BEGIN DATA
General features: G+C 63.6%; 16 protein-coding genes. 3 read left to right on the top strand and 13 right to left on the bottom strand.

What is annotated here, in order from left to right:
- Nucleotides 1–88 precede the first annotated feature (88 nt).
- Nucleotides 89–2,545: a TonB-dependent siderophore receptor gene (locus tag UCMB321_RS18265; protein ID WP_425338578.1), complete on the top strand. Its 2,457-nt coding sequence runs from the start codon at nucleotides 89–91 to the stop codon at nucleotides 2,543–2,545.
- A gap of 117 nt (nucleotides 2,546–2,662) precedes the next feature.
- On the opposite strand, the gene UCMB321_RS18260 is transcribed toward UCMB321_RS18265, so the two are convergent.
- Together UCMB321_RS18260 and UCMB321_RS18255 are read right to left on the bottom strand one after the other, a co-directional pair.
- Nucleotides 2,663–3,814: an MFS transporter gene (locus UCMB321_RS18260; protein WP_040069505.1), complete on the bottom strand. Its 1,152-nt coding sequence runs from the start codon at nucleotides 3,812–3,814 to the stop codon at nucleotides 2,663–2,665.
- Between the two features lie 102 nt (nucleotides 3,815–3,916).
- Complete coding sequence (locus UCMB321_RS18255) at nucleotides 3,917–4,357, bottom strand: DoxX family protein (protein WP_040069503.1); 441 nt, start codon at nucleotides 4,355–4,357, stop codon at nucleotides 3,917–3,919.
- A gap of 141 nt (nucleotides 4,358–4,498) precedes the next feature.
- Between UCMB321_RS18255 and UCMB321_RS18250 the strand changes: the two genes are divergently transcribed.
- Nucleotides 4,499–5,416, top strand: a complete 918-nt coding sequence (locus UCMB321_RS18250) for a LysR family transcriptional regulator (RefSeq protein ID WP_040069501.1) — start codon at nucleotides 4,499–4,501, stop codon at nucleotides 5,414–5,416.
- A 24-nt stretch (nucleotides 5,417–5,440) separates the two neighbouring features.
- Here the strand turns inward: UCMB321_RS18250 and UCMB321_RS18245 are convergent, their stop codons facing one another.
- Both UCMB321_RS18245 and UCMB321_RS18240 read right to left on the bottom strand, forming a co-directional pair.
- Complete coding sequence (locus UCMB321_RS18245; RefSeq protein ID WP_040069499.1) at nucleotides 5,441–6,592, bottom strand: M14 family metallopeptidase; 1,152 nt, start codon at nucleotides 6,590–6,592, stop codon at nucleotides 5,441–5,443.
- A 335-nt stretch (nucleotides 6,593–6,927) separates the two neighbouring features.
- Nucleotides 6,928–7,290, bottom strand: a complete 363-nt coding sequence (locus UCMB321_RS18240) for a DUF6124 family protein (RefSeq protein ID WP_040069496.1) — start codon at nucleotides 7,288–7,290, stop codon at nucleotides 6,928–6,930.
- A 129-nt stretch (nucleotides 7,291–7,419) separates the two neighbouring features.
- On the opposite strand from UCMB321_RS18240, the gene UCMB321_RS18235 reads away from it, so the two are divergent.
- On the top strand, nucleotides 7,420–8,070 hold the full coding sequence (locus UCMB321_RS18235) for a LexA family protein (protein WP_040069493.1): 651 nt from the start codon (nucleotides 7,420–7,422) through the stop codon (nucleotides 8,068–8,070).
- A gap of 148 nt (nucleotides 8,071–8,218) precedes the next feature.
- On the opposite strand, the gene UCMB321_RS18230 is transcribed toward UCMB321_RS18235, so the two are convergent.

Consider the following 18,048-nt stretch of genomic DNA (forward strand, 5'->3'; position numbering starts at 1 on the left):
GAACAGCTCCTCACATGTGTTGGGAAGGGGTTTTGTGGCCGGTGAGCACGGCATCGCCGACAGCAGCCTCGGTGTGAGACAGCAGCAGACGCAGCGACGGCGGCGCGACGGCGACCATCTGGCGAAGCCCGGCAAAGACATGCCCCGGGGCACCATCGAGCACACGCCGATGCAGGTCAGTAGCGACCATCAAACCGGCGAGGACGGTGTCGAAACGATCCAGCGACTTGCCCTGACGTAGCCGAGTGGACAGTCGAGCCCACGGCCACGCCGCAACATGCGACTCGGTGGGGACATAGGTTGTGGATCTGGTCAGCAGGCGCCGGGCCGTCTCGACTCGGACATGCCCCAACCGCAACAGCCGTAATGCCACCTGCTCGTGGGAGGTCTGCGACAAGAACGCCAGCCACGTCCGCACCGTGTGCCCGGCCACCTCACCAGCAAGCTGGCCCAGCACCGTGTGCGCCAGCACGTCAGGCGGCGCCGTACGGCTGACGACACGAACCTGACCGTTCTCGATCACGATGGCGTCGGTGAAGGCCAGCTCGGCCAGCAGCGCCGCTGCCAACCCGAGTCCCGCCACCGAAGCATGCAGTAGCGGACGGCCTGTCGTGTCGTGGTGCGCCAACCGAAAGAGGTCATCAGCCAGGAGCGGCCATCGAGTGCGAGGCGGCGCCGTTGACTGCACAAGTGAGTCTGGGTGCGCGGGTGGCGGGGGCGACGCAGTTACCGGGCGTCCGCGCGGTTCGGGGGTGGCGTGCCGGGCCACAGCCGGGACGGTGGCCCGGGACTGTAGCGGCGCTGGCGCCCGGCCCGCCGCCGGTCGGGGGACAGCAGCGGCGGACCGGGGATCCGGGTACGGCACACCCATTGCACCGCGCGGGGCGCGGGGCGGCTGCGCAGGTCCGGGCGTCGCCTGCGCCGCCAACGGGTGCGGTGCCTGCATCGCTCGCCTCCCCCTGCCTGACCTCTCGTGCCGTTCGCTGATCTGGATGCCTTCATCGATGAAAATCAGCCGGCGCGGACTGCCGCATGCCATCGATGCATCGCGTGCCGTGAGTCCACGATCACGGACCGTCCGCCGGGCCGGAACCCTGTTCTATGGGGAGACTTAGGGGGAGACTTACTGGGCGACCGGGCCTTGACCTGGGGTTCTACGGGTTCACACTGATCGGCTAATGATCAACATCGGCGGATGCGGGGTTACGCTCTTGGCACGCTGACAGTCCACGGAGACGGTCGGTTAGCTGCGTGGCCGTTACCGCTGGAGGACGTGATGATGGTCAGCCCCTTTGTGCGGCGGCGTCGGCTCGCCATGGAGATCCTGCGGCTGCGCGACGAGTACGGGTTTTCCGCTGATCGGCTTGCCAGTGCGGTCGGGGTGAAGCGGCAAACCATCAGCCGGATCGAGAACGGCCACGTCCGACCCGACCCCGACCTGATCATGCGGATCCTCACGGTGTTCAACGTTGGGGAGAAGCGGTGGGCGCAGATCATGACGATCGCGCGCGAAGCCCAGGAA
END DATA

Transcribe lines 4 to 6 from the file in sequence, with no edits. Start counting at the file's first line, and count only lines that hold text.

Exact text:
- Nucleotides 89–2,545: a TonB-dependent siderophore receptor gene (locus tag UCMB321_RS18265; protein ID WP_425338578.1), complete on the top strand. Its 2,457-nt coding sequence runs from the start codon at nucleotides 89–91 to the stop codon at nucleotides 2,543–2,545.
- A gap of 117 nt (nucleotides 2,546–2,662) precedes the next feature.
- On the opposite strand, the gene UCMB321_RS18260 is transcribed toward UCMB321_RS18265, so the two are convergent.